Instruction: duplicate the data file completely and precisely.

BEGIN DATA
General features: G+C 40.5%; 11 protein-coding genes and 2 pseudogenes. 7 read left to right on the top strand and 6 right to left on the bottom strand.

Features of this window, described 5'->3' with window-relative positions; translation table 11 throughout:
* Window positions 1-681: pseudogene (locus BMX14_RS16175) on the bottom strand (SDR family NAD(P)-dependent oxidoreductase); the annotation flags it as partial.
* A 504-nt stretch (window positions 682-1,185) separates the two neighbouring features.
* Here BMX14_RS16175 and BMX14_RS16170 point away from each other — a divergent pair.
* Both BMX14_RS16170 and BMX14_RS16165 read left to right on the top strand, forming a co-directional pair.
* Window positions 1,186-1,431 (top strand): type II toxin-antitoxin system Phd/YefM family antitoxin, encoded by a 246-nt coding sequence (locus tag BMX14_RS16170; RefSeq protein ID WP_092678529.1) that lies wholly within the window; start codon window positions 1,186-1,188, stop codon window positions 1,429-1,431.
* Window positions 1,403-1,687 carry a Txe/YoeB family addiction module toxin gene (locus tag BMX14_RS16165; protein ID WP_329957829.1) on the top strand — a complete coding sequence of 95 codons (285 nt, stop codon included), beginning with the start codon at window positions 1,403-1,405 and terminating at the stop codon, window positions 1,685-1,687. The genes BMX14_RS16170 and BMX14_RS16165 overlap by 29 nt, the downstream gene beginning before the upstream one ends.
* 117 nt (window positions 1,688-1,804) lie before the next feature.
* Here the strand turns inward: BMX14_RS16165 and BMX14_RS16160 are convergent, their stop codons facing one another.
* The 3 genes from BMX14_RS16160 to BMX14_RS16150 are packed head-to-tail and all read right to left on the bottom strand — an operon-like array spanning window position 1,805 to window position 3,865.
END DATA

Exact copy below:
General features: G+C 40.5%; 11 protein-coding genes and 2 pseudogenes. 7 read left to right on the top strand and 6 right to left on the bottom strand.

Features of this window, described 5'->3' with window-relative positions; translation table 11 throughout:
* Window positions 1-681: pseudogene (locus BMX14_RS16175) on the bottom strand (SDR family NAD(P)-dependent oxidoreductase); the annotation flags it as partial.
* A 504-nt stretch (window positions 682-1,185) separates the two neighbouring features.
* Here BMX14_RS16175 and BMX14_RS16170 point away from each other — a divergent pair.
* Both BMX14_RS16170 and BMX14_RS16165 read left to right on the top strand, forming a co-directional pair.
* Window positions 1,186-1,431 (top strand): type II toxin-antitoxin system Phd/YefM family antitoxin, encoded by a 246-nt coding sequence (locus tag BMX14_RS16170; RefSeq protein ID WP_092678529.1) that lies wholly within the window; start codon window positions 1,186-1,188, stop codon window positions 1,429-1,431.
* Window positions 1,403-1,687 carry a Txe/YoeB family addiction module toxin gene (locus tag BMX14_RS16165; protein ID WP_329957829.1) on the top strand — a complete coding sequence of 95 codons (285 nt, stop codon included), beginning with the start codon at window positions 1,403-1,405 and terminating at the stop codon, window positions 1,685-1,687. The genes BMX14_RS16170 and BMX14_RS16165 overlap by 29 nt, the downstream gene beginning before the upstream one ends.
* 117 nt (window positions 1,688-1,804) lie before the next feature.
* Here the strand turns inward: BMX14_RS16165 and BMX14_RS16160 are convergent, their stop codons facing one another.
* The 3 genes from BMX14_RS16160 to BMX14_RS16150 are packed head-to-tail and all read right to left on the bottom strand — an operon-like array spanning window position 1,805 to window position 3,865.